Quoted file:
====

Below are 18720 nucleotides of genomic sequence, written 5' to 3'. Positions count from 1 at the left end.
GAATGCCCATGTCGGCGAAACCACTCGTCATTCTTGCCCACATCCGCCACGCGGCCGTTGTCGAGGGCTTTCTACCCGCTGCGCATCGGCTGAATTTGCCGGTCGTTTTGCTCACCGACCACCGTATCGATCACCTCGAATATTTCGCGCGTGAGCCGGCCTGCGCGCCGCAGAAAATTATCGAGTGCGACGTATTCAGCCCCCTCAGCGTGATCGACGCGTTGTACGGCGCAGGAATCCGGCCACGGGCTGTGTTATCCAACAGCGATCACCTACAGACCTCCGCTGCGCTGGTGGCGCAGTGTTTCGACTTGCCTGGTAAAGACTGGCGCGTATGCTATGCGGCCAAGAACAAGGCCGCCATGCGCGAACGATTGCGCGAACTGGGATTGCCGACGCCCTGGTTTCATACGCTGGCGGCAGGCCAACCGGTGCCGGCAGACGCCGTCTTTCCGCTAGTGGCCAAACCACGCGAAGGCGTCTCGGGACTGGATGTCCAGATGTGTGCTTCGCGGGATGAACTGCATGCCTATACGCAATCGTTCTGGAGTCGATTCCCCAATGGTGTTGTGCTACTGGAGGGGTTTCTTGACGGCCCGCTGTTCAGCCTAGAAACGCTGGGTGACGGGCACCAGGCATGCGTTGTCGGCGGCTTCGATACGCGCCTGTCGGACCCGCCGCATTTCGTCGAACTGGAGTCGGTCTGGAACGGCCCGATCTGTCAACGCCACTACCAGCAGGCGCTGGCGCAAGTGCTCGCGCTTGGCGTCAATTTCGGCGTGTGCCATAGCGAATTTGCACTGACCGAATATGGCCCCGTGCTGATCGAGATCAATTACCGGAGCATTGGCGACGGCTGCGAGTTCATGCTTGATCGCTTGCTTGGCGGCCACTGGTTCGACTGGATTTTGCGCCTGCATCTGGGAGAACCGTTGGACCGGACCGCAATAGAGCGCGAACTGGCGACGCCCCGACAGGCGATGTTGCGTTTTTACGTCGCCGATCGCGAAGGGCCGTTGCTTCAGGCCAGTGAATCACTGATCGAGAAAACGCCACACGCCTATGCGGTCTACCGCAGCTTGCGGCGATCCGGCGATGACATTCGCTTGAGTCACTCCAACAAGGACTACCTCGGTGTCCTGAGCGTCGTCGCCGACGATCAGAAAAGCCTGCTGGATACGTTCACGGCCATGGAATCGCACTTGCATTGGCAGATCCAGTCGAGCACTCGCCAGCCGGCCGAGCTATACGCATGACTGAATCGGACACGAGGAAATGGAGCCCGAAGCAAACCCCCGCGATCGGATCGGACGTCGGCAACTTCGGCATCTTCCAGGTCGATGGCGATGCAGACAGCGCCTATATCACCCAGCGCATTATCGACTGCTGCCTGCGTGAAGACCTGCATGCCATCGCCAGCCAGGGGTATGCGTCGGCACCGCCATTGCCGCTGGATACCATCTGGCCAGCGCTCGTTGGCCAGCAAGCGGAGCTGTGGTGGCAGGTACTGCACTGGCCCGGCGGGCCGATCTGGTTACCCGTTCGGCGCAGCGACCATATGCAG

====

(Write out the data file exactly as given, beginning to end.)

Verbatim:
Below are 18720 nucleotides of genomic sequence, written 5' to 3'. Positions count from 1 at the left end.
GAATGCCCATGTCGGCGAAACCACTCGTCATTCTTGCCCACATCCGCCACGCGGCCGTTGTCGAGGGCTTTCTACCCGCTGCGCATCGGCTGAATTTGCCGGTCGTTTTGCTCACCGACCACCGTATCGATCACCTCGAATATTTCGCGCGTGAGCCGGCCTGCGCGCCGCAGAAAATTATCGAGTGCGACGTATTCAGCCCCCTCAGCGTGATCGACGCGTTGTACGGCGCAGGAATCCGGCCACGGGCTGTGTTATCCAACAGCGATCACCTACAGACCTCCGCTGCGCTGGTGGCGCAGTGTTTCGACTTGCCTGGTAAAGACTGGCGCGTATGCTATGCGGCCAAGAACAAGGCCGCCATGCGCGAACGATTGCGCGAACTGGGATTGCCGACGCCCTGGTTTCATACGCTGGCGGCAGGCCAACCGGTGCCGGCAGACGCCGTCTTTCCGCTAGTGGCCAAACCACGCGAAGGCGTCTCGGGACTGGATGTCCAGATGTGTGCTTCGCGGGATGAACTGCATGCCTATACGCAATCGTTCTGGAGTCGATTCCCCAATGGTGTTGTGCTACTGGAGGGGTTTCTTGACGGCCCGCTGTTCAGCCTAGAAACGCTGGGTGACGGGCACCAGGCATGCGTTGTCGGCGGCTTCGATACGCGCCTGTCGGACCCGCCGCATTTCGTCGAACTGGAGTCGGTCTGGAACGGCCCGATCTGTCAACGCCACTACCAGCAGGCGCTGGCGCAAGTGCTCGCGCTTGGCGTCAATTTCGGCGTGTGCCATAGCGAATTTGCACTGACCGAATATGGCCCCGTGCTGATCGAGATCAATTACCGGAGCATTGGCGACGGCTGCGAGTTCATGCTTGATCGCTTGCTTGGCGGCCACTGGTTCGACTGGATTTTGCGCCTGCATCTGGGAGAACCGTTGGACCGGACCGCAATAGAGCGCGAACTGGCGACGCCCCGACAGGCGATGTTGCGTTTTTACGTCGCCGATCGCGAAGGGCCGTTGCTTCAGGCCAGTGAATCACTGATCGAGAAAACGCCACACGCCTATGCGGTCTACCGCAGCTTGCGGCGATCCGGCGATGACATTCGCTTGAGTCACTCCAACAAGGACTACCTCGGTGTCCTGAGCGTCGTCGCCGACGATCAGAAAAGCCTGCTGGATACGTTCACGGCCATGGAATCGCACTTGCATTGGCAGATCCAGTCGAGCACTCGCCAGCCGGCCGAGCTATACGCATGACTGAATCGGACACGAGGAAATGGAGCCCGAAGCAAACCCCCGCGATCGGATCGGACGTCGGCAACTTCGGCATCTTCCAGGTCGATGGCGATGCAGACAGCGCCTATATCACCCAGCGCATTATCGACTGCTGCCTGCGTGAAGACCTGCATGCCATCGCCAGCCAGGGGTATGCGTCGGCACCGCCATTGCCGCTGGATACCATCTGGCCAGCGCTCGTTGGCCAGCAAGCGGAGCTGTGGTGGCAGGTACTGCACTGGCCCGGCGGGCCGATCTGGTTACCCGTTCGGCGCAGCGACCATATGCAG